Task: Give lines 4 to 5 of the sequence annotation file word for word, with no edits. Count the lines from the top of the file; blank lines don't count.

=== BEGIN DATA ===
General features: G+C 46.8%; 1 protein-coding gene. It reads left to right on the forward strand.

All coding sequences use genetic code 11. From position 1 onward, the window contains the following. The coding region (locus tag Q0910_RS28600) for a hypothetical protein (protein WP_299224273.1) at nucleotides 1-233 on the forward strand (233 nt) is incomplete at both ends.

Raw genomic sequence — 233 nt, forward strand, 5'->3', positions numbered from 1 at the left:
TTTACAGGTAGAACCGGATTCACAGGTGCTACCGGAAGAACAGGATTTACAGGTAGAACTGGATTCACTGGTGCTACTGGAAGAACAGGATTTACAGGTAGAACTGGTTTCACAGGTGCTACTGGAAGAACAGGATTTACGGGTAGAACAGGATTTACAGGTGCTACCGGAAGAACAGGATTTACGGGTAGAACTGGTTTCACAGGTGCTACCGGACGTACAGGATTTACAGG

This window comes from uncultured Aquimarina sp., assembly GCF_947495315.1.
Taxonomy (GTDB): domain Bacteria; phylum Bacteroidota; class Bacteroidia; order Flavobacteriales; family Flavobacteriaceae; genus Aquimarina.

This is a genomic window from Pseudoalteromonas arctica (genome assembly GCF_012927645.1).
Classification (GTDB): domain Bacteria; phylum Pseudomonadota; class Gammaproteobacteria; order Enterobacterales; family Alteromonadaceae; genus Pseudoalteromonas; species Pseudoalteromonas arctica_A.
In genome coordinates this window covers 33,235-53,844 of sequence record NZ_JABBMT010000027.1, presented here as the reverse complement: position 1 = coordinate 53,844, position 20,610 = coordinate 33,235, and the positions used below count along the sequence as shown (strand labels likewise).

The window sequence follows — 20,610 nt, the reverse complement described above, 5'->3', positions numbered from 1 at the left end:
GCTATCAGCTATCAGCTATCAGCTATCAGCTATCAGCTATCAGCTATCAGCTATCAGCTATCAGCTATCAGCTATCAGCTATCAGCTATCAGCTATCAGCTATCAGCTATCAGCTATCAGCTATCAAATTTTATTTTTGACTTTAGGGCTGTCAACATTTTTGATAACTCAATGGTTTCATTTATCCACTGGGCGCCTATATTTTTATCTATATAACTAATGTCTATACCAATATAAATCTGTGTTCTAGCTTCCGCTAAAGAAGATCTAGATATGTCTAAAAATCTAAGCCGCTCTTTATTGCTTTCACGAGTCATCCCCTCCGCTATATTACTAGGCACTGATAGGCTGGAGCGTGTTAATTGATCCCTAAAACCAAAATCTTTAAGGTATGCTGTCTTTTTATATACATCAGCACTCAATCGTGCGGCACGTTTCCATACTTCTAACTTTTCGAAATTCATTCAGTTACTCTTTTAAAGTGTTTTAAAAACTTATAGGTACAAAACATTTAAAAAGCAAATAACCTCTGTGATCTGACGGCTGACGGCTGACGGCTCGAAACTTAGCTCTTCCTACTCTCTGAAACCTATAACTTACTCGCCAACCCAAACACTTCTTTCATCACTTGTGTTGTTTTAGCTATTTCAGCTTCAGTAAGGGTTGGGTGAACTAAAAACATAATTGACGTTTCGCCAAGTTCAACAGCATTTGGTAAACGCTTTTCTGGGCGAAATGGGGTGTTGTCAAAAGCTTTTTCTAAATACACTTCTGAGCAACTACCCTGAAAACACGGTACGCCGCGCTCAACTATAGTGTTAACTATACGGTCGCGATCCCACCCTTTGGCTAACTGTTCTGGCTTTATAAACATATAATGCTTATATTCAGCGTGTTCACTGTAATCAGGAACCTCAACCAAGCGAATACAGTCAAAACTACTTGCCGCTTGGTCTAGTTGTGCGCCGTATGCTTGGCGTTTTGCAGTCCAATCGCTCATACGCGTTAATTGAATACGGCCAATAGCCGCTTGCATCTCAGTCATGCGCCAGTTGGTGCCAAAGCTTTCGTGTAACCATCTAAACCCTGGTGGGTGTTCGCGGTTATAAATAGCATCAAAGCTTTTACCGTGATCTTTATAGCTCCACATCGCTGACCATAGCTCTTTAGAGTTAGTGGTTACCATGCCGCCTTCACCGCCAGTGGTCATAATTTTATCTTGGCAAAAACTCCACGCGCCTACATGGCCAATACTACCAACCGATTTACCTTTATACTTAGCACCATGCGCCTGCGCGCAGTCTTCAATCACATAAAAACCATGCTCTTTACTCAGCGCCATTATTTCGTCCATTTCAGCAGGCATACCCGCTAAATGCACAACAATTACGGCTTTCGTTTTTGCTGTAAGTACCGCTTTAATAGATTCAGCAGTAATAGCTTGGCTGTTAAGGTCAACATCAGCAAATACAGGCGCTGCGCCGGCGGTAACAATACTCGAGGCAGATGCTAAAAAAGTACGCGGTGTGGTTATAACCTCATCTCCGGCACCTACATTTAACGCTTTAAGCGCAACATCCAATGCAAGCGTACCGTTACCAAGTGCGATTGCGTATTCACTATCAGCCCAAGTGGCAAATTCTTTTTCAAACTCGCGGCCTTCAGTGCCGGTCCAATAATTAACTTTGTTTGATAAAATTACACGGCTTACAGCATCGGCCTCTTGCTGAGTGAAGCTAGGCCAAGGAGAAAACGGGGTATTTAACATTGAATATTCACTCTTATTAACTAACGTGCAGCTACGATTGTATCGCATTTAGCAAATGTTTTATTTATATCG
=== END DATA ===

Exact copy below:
TTTACAGGTAGAACCGGATTCACAGGTGCTACCGGAAGAACAGGATTTACAGGTAGAACTGGATTCACTGGTGCTACTGGAAGAACAGGATTTACAGGTAGAACTGGTTTCACAGGTGCTACTGGAAGAACAGGATTTACGGGTAGAACAGGATTTACAGGTGCTACCGGAAGAACAGGATTTACGGGTAGAACTGGTTTCACAGGTGCTACCGGACGTACAGGATTTACAGG

This window comes from uncultured Aquimarina sp., assembly GCF_947495315.1.